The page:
Skills legacy for community through reCYCLE project
- Published on Monday, 03 November 2014 13:43
reCYCLE is an innovative collaboration project in the city that takes unwanted bicycles, refurbishes them if required and donates them to young Glaswegians who need them, helping them learn new skills or providing an affordable mode of transport for job interviews or college.
The community engagement team at Glasgow Caledonian University linked-up with Glasgow Bike Station, Tiso and Evans for 'reCYCLE' which aims to transform lives through cycling. Recognised as an official Glasgow 2014 Legacy Project it has been endorsed by Glasgow City Council in recognition of its contribution to the principles which underpin the Glasgow 2014 Legacy Framework, which include sustainability, health and inclusion.
The project was run in tandem with SiMY Community Development, a Townhead-based organisation which helps young people and their families achieve their hopes and ambitions for themselves and their community.
Neil Pratt, team leader at SiMY, said: “As well as all the obvious health benefits and getting people outdoors, providing young people with their own bikes means that they’ve got a form of transport and freedom that they wouldn’t normally have. There are very few households in the area that have access to cars so for a lot of the young people, getting lifts into town, to job interviews or college, isn’t really practical.”
Susan Grant, Glasgow Caledonian University’s Community and Public Engagement Coordinator and the lead behind reCYCLE said: “If we’re going to give young people bikes, we want to make sure they’re road worthy and that the young people are equipped to sustain them so we also provided bike maintenance training which will help them learn new skills. We’ve secured support from The Bike Station so we’ll bring the young people on to campus so they’re learning in a university environment.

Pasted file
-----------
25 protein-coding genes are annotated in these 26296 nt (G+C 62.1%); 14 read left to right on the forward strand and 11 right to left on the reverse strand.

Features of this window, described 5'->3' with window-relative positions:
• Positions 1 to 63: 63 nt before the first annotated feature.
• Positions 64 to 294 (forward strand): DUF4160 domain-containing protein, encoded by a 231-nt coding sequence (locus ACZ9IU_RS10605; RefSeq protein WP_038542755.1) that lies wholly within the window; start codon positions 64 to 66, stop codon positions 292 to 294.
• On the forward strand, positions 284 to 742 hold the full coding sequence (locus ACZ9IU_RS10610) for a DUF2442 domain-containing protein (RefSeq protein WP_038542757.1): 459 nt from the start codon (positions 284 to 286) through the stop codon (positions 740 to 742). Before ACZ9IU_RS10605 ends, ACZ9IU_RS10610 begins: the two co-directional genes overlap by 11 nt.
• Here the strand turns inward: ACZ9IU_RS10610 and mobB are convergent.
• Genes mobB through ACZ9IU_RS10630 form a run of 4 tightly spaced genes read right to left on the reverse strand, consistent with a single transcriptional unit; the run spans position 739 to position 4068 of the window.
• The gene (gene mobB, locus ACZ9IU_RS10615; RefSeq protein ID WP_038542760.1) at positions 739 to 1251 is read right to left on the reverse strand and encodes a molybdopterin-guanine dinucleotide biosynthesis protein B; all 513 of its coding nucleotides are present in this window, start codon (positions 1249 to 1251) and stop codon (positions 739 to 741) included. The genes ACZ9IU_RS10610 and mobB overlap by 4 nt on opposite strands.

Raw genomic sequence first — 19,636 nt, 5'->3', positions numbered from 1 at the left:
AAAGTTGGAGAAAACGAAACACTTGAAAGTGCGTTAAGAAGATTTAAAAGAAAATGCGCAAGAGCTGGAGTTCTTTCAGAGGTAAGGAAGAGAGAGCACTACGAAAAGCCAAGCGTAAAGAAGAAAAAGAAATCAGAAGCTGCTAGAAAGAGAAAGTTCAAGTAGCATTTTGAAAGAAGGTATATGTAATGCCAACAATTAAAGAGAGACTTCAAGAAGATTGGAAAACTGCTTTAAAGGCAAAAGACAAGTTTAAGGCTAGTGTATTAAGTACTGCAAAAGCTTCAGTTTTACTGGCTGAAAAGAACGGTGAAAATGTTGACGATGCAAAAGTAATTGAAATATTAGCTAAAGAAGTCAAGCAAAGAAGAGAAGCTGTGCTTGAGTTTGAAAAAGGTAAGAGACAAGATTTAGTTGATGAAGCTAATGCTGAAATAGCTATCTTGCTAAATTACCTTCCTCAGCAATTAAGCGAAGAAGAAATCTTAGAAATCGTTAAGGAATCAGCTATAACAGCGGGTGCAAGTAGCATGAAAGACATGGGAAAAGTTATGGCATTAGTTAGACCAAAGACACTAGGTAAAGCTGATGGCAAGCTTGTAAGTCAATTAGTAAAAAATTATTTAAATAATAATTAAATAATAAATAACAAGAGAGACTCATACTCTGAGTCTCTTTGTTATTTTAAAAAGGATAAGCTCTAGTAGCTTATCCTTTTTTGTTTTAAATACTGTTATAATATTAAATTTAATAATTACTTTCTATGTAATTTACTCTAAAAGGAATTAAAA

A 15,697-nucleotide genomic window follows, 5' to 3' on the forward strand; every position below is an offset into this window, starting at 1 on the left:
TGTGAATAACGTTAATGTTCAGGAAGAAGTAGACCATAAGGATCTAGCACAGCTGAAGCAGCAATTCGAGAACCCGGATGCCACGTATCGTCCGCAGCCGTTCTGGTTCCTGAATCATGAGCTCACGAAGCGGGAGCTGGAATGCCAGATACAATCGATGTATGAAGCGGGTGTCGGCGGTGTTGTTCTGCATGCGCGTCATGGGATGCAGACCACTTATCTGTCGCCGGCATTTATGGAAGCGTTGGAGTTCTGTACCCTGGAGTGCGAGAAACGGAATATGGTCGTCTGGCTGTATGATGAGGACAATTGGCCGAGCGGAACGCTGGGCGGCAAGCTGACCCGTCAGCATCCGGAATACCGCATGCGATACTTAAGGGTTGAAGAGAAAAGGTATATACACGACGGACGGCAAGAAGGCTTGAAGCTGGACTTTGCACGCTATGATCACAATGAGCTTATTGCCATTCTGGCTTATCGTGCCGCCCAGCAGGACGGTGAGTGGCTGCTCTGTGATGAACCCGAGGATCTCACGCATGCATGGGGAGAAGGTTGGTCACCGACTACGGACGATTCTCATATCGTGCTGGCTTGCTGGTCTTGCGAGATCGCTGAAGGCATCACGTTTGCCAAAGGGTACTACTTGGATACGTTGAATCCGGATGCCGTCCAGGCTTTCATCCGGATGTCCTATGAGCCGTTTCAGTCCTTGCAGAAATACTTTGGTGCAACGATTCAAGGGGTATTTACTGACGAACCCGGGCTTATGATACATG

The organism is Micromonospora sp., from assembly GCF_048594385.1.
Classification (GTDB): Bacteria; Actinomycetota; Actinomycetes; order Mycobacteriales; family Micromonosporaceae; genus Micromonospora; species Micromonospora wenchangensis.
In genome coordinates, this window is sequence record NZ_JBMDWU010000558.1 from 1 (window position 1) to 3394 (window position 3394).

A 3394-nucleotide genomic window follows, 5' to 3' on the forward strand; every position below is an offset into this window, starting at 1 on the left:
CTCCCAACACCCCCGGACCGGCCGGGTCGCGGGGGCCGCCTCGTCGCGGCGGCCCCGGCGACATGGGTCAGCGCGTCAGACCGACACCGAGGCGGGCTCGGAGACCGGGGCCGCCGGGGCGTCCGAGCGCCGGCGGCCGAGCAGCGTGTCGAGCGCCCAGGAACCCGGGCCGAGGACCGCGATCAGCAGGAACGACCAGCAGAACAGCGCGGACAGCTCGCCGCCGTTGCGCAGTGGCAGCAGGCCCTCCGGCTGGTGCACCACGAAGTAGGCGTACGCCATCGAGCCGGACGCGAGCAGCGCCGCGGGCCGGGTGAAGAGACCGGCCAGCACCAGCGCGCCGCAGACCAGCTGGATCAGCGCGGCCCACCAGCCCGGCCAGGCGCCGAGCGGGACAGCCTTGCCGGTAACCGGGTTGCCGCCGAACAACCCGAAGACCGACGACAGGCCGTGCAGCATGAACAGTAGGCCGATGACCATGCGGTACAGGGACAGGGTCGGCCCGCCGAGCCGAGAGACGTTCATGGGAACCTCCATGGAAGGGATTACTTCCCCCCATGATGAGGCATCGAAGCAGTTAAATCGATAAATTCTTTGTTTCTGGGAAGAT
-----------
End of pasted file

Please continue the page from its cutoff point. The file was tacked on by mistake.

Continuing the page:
“That knowledge can be shared with their peers in a mentor role encouraging responsibility and investment in their own community – and of course prolonging the lifespan of the bikes.” SiMY is also running sessions following the bike maintenance training so that the young people have the tools to fix their own punctures or sort their own chains.
Bike company Evans Cycles supported the initiative by offering customers the chance to trade-in their old bikes, which were passed on to the reCYCLE scheme.
Outdoor store Tiso ran an outdoor clothing recycling initiative in its Glasgow stores, passing on clothing to SiMY to help the young people to get involved with its outdoor activity programme, which includes the Duke of Edinburgh Award scheme, the John Muir Award, camping, biking, climbing, hiking and a range of other activities designed to help them live healthier, more environmentally friendly lives.
Tiso’s Local Marketing Co-ordinator Matt Wilberton said: “As a Glasgow Caledonian University graduate, I was delighted to be involved in the project. It has given us more in-depth community engagement and SiMY is a stone’s throw from our Glasgow Outdoor Experience store. It is great to be able to help people with outdoor and leadership skills and helping them to get away from some of the challenges in their lives. It also helps us encourage our core customers to think about the help their unwanted donations could offer others.”
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